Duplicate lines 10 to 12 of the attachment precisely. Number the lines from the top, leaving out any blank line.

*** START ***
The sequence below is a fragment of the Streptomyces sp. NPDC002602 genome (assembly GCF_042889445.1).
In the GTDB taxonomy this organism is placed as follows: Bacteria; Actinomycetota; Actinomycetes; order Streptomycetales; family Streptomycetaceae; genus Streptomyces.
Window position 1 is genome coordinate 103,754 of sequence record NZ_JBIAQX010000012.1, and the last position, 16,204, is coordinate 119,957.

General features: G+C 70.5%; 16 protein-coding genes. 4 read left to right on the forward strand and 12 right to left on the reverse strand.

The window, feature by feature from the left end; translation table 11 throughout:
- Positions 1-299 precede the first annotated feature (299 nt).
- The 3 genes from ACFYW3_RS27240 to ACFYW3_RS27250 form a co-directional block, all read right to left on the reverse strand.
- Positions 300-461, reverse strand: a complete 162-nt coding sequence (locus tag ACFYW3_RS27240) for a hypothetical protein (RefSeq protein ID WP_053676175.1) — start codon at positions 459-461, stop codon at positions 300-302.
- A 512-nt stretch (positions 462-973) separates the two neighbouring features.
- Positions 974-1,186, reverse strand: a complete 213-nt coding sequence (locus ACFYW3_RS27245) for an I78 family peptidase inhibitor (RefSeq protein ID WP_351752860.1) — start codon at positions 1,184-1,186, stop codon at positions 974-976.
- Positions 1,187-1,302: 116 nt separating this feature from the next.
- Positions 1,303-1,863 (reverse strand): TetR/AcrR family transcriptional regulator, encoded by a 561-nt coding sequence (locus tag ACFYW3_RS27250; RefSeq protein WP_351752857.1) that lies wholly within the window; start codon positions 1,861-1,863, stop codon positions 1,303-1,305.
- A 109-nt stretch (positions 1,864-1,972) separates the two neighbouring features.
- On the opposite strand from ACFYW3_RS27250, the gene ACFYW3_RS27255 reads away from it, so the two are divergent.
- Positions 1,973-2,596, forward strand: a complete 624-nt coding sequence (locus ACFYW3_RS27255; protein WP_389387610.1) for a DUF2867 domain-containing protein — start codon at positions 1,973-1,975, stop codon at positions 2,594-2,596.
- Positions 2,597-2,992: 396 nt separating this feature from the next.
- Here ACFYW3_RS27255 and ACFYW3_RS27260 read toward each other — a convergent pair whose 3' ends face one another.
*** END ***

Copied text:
- Positions 974-1,186, reverse strand: a complete 213-nt coding sequence (locus ACFYW3_RS27245) for an I78 family peptidase inhibitor (RefSeq protein ID WP_351752860.1) — start codon at positions 1,184-1,186, stop codon at positions 974-976.
- Positions 1,187-1,302: 116 nt separating this feature from the next.
- Positions 1,303-1,863 (reverse strand): TetR/AcrR family transcriptional regulator, encoded by a 561-nt coding sequence (locus tag ACFYW3_RS27250; RefSeq protein WP_351752857.1) that lies wholly within the window; start codon positions 1,861-1,863, stop codon positions 1,303-1,305.